- The Washington Times - Monday, August 2, 2004

An army of pundits undoubtedly will be analyzing why Democratic nominee John Kerry became the first presidential candidate since 1972 Democratic nominee George McGovern to fail to get a bounce in the Gallup Poll among likely voters following a Democratic or Republican national convention.

Here’s a thought. Mr. Kerry early in his remarks implored his audience to “judge me by my record.” Perhaps the 24 million television viewers intended to do just that. But Mr. Kerry made it impossible for them to do so. While he repeatedly referred to his four-month service in Vietnam throughout his 6,100-word speech, Mr. Kerry spent only three sentences (barely 1 percent of the speech) on the accomplishments of his 20-year career in the Senate.

Perhaps most of the likely voters contacted by Gallup drew the logical conclusion that Mr. Kerry had good reason not to be nearly as proud of his two decades (1985-2004) in the Senate as he was of an earlier, briefer, far more inconsequential career. In his speech, Mr. Kerry managed to mention that he “fought for victims’ rights” and “made prosecuting violence against women a priority” (1976-1981) as a prosecutor. But he conveniently — and understandably — neglected to acknowledge that he later served as Massachusetts lieutenant governor (1982-84) under Gov. Michael Dukakis. The 1988 Democratic presidential nominee, Gov. Dukakis achieved immortal notoriety for vetoing a bill that would have eliminated weekend-furlough privileges for first-degree murderers (e.g., Willie Horton) and would have thus prevented Horton from terrorizing a Maryland couple and repeatedly raping the woman.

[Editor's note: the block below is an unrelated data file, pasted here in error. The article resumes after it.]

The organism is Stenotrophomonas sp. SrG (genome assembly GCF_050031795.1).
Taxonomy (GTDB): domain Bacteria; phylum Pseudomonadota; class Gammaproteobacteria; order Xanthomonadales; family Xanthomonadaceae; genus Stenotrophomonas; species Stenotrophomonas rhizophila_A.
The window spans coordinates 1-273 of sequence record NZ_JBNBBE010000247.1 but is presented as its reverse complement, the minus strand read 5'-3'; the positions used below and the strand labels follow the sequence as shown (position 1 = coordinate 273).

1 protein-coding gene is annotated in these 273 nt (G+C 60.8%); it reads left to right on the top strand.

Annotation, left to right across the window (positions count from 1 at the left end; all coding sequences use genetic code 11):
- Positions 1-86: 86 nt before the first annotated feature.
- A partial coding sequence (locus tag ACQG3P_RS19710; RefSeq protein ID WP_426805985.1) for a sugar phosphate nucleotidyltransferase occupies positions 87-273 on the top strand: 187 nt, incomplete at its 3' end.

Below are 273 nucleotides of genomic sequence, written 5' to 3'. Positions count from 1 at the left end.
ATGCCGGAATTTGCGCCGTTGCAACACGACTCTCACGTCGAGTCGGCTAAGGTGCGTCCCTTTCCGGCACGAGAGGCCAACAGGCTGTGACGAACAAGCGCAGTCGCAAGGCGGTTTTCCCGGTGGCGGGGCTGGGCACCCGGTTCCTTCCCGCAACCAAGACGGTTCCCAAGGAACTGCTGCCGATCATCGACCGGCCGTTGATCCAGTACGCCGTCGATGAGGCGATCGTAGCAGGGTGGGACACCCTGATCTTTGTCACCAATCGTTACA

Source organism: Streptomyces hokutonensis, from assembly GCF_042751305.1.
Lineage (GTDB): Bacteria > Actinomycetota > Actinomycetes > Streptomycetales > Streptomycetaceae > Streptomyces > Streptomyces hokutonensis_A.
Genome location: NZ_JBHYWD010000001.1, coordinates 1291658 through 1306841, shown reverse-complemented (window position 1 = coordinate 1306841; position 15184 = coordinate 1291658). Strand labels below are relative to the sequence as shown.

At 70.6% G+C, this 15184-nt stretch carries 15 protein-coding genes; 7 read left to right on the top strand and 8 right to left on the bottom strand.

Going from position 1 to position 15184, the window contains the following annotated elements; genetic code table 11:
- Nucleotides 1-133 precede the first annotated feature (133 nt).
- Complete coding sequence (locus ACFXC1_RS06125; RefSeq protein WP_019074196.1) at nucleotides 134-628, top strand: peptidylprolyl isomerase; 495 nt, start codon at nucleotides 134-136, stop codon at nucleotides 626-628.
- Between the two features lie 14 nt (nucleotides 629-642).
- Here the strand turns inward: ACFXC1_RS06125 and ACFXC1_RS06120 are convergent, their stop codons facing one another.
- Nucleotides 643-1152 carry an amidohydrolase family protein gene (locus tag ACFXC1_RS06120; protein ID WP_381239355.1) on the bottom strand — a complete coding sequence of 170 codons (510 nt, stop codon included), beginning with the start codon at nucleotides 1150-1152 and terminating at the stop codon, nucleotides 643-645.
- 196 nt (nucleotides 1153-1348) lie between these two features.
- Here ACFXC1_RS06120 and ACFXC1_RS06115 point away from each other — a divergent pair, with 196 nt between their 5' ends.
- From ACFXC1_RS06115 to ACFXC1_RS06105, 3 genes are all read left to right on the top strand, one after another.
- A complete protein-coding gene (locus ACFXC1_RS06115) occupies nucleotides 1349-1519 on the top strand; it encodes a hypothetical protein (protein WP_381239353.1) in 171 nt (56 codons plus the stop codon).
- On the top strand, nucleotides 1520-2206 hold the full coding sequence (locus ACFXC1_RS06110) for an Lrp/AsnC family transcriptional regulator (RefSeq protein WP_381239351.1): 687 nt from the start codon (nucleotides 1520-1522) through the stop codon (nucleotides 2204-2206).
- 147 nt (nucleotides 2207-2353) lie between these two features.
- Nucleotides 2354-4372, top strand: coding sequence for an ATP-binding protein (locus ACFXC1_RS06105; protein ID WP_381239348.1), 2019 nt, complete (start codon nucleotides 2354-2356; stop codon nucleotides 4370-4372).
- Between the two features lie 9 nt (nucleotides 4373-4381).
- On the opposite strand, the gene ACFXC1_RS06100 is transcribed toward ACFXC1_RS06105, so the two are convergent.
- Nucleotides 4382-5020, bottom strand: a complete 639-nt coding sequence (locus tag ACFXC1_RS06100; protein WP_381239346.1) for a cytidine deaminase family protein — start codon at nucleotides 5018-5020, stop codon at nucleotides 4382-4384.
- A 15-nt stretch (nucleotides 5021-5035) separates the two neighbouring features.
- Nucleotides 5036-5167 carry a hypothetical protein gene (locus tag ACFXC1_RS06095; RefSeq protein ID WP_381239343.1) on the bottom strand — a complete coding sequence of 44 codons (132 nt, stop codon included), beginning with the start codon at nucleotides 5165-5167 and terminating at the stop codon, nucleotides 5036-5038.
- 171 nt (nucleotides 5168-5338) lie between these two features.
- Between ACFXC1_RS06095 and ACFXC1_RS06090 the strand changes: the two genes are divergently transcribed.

In one of the three sentences in his speech devoted to his Senate career, Mr. Kerry bragged that he “broke with many in my own party to vote for a balanced budget.” But he neglected to mention how he had bitterly complained that a subsequent failing grade he received from a deficit-watchdog group did not take into account his support for a 50-cent increase in the federal gasoline tax.

In one of his multiple references to his four-month tour in Vietnam, he declared that “our band of brothers” still knows “how to fight for our country.” But he neglected to repeat his 1971 photo-op testimony before the Senate Foreign Relations Committee in which he issued a blanket indictment against that same “band of brothers,” charging them with “war crimes committed in Southeast Asia — not isolated incidents — but [war] crimes committed on a day-to-day basis with full awareness of officers at all levels of command.”

After spending two decades voting to decimate America’s armed forces, Mr. Kerry audaciously asserted, “I will build a strong military.” In promising to “fight a smarter, more effective war on terror,” he pledged to “deploy every tool in our arsenal.” But that arsenal would be far less formidable if his national-security votes had prevailed.

Mr. Kerry said, “You don’t value families if you force them to take up a collection to buy body armor for a son or daughter in the service.” But he failed to explain why he voted in October 2002 to authorize war against Iraq and then voted one year later against an $87 billion funding bill that would have financed military operations in Iraq and Afghanistan, including providing body armor for the troops. The guess here is that many of the likely voters contacted by Gallup correctly understood that Mr. Kerry had utterly — and unconscionably — politicized his October 2003 vote against the $87 billion funding measure. Compared to Mr. McGovern, whose level of support in the Gallup Poll following the 1972 convention did not change, Mr. Kerry actually suffered a decline of 1 percentage point. It could have been worse — had Mr. Kerry told viewers that he actively campaigned for Mr. McGovern in 1972.

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